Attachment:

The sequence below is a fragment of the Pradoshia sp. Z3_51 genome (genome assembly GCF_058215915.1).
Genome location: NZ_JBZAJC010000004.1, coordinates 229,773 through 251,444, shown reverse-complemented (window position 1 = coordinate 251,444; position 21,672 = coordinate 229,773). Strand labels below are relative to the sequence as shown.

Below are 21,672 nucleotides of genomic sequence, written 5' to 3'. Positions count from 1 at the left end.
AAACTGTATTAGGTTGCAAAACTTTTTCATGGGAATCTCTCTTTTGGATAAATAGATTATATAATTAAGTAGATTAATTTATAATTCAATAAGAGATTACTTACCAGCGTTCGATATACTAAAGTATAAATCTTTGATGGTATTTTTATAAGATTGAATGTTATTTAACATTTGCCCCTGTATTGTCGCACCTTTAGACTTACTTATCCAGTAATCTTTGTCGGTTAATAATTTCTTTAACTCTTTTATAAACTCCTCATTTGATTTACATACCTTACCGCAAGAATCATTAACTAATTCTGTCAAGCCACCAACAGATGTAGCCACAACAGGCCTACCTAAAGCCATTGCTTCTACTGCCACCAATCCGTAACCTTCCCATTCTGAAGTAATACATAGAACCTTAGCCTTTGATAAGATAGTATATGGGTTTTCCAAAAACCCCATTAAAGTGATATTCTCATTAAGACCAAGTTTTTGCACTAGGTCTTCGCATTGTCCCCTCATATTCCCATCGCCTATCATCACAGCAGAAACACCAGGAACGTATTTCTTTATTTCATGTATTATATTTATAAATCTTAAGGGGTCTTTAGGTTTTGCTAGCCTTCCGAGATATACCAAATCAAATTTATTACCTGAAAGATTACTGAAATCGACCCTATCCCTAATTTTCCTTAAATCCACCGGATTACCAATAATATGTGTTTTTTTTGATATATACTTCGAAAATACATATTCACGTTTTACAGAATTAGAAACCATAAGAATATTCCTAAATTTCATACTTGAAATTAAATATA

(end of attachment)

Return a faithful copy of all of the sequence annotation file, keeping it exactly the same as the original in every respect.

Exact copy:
The sequence below is a fragment of the Pradoshia sp. Z3_51 genome (genome assembly GCF_058215915.1).
Genome location: NZ_JBZAJC010000004.1, coordinates 229,773 through 251,444, shown reverse-complemented (window position 1 = coordinate 251,444; position 21,672 = coordinate 229,773). Strand labels below are relative to the sequence as shown.

Below are 21,672 nucleotides of genomic sequence, written 5' to 3'. Positions count from 1 at the left end.
AAACTGTATTAGGTTGCAAAACTTTTTCATGGGAATCTCTCTTTTGGATAAATAGATTATATAATTAAGTAGATTAATTTATAATTCAATAAGAGATTACTTACCAGCGTTCGATATACTAAAGTATAAATCTTTGATGGTATTTTTATAAGATTGAATGTTATTTAACATTTGCCCCTGTATTGTCGCACCTTTAGACTTACTTATCCAGTAATCTTTGTCGGTTAATAATTTCTTTAACTCTTTTATAAACTCCTCATTTGATTTACATACCTTACCGCAAGAATCATTAACTAATTCTGTCAAGCCACCAACAGATGTAGCCACAACAGGCCTACCTAAAGCCATTGCTTCTACTGCCACCAATCCGTAACCTTCCCATTCTGAAGTAATACATAGAACCTTAGCCTTTGATAAGATAGTATATGGGTTTTCCAAAAACCCCATTAAAGTGATATTCTCATTAAGACCAAGTTTTTGCACTAGGTCTTCGCATTGTCCCCTCATATTCCCATCGCCTATCATCACAGCAGAAACACCAGGAACGTATTTCTTTATTTCATGTATTATATTTATAAATCTTAAGGGGTCTTTAGGTTTTGCTAGCCTTCCGAGATATACCAAATCAAATTTATTACCTGAAAGATTACTGAAATCGACCCTATCCCTAATTTTCCTTAAATCCACCGGATTACCAATAATATGTGTTTTTTTTGATATATACTTCGAAAATACATATTCACGTTTTACAGAATTAGAAACCATAAGAATATTCCTAAATTTCATACTTGAAATTAAATATA